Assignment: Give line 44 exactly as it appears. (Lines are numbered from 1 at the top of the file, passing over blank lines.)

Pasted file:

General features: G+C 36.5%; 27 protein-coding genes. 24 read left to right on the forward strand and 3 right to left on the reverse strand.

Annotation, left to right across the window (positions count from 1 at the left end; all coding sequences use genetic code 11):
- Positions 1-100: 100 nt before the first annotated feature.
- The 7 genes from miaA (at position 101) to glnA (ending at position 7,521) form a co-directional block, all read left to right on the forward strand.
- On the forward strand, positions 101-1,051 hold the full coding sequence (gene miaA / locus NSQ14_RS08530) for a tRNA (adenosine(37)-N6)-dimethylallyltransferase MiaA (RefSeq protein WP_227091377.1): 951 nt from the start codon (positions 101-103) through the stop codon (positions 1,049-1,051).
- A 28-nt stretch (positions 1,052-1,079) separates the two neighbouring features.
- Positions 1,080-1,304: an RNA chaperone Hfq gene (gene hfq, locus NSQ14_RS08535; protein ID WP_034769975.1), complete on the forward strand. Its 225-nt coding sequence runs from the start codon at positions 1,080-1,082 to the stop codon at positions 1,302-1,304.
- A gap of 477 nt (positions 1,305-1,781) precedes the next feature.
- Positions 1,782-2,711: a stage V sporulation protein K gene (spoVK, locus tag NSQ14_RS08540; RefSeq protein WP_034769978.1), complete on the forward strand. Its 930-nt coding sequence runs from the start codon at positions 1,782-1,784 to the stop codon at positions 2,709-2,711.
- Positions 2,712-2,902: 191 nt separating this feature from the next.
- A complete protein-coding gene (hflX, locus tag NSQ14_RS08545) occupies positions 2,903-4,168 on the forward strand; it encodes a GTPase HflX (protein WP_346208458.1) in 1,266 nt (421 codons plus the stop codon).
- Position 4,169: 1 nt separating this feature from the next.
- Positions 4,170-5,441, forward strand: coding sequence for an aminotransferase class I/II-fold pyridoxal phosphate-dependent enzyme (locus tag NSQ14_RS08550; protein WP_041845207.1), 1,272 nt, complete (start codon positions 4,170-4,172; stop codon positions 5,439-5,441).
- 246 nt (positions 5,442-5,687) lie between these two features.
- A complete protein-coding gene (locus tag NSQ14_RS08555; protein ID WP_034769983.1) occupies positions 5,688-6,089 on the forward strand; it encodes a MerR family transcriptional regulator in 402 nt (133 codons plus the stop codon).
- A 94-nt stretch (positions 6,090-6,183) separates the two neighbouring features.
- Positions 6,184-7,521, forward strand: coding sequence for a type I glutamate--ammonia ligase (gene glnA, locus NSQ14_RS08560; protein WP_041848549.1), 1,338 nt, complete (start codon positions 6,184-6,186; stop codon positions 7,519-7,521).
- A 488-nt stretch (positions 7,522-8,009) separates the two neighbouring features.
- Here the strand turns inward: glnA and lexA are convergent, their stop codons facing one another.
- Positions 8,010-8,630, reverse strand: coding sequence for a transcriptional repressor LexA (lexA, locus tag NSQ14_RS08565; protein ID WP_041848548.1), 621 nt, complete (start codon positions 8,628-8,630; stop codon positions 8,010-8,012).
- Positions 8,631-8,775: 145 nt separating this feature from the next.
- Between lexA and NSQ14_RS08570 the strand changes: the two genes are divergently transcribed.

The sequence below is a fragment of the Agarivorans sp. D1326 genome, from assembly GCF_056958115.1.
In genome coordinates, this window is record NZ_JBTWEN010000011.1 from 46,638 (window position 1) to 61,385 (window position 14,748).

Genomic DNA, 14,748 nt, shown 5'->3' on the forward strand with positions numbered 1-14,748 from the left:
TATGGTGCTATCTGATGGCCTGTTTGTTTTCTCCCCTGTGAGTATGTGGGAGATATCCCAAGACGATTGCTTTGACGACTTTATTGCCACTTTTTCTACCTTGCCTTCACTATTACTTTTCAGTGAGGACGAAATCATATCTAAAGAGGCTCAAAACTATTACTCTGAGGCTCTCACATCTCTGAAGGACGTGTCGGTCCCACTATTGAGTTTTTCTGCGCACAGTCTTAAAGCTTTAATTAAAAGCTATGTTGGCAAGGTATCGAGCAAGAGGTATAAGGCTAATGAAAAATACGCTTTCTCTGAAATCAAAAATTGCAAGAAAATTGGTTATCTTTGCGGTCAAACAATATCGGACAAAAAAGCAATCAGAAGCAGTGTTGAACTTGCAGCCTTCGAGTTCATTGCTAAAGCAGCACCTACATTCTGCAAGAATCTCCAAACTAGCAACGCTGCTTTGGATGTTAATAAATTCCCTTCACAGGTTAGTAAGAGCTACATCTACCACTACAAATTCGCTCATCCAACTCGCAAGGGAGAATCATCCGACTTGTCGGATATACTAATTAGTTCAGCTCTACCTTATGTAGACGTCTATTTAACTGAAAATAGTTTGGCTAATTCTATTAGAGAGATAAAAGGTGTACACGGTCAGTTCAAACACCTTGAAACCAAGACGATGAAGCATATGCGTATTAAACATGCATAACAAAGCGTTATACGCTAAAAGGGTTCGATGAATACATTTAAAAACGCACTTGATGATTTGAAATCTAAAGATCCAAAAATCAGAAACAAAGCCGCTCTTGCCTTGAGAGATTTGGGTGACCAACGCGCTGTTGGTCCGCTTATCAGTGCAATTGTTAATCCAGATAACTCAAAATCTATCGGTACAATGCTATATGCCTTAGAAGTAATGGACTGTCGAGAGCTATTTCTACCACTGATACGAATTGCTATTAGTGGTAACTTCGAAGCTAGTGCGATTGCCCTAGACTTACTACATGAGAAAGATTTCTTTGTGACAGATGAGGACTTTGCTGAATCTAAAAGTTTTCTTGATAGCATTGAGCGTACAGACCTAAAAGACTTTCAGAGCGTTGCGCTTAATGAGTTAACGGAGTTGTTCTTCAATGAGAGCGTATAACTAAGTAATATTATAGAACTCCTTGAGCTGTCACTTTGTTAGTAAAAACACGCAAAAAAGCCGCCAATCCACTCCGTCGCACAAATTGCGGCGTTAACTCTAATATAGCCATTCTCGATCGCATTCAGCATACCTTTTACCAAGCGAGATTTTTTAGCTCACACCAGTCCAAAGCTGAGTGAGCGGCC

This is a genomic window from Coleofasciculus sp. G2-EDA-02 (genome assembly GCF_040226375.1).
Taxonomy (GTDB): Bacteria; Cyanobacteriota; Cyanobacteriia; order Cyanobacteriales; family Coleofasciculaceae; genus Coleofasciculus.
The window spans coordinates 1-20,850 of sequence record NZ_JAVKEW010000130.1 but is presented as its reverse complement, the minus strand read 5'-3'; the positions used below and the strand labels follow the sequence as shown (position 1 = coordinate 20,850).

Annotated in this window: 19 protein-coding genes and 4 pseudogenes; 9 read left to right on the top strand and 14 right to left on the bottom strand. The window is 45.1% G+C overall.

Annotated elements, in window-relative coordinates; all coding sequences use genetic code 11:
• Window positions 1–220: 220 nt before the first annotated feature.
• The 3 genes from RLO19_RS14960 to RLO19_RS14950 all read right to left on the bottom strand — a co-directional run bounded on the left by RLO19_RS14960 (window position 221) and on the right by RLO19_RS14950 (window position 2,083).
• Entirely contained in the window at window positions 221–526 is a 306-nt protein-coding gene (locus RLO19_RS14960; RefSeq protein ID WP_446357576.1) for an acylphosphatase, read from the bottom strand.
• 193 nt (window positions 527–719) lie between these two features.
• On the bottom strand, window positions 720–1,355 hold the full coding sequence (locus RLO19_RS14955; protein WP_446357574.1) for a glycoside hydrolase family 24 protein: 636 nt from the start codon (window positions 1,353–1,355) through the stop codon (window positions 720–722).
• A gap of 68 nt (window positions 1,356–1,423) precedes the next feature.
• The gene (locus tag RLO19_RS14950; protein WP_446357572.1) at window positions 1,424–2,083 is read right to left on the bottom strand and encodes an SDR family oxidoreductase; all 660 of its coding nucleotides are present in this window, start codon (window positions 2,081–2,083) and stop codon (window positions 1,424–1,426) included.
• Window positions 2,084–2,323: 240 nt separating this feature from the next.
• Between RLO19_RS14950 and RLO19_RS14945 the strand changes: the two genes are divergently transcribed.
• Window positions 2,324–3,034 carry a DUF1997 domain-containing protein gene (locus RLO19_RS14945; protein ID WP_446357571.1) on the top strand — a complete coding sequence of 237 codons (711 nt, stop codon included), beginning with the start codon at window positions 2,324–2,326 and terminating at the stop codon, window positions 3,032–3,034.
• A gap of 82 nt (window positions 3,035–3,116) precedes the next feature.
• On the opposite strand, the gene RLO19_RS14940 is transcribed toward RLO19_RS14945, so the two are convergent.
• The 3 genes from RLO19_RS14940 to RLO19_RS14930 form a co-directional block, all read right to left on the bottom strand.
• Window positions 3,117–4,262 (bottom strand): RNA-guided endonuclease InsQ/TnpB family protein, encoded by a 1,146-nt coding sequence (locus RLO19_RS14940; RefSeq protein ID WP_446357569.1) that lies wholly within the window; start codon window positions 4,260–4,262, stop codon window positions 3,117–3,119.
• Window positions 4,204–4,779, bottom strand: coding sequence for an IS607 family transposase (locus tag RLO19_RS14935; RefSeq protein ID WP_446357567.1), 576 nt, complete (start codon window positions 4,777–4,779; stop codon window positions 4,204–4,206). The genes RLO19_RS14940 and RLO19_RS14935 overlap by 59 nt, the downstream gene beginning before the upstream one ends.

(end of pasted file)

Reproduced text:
• The 3 genes from RLO19_RS14940 to RLO19_RS14930 form a co-directional block, all read right to left on the bottom strand.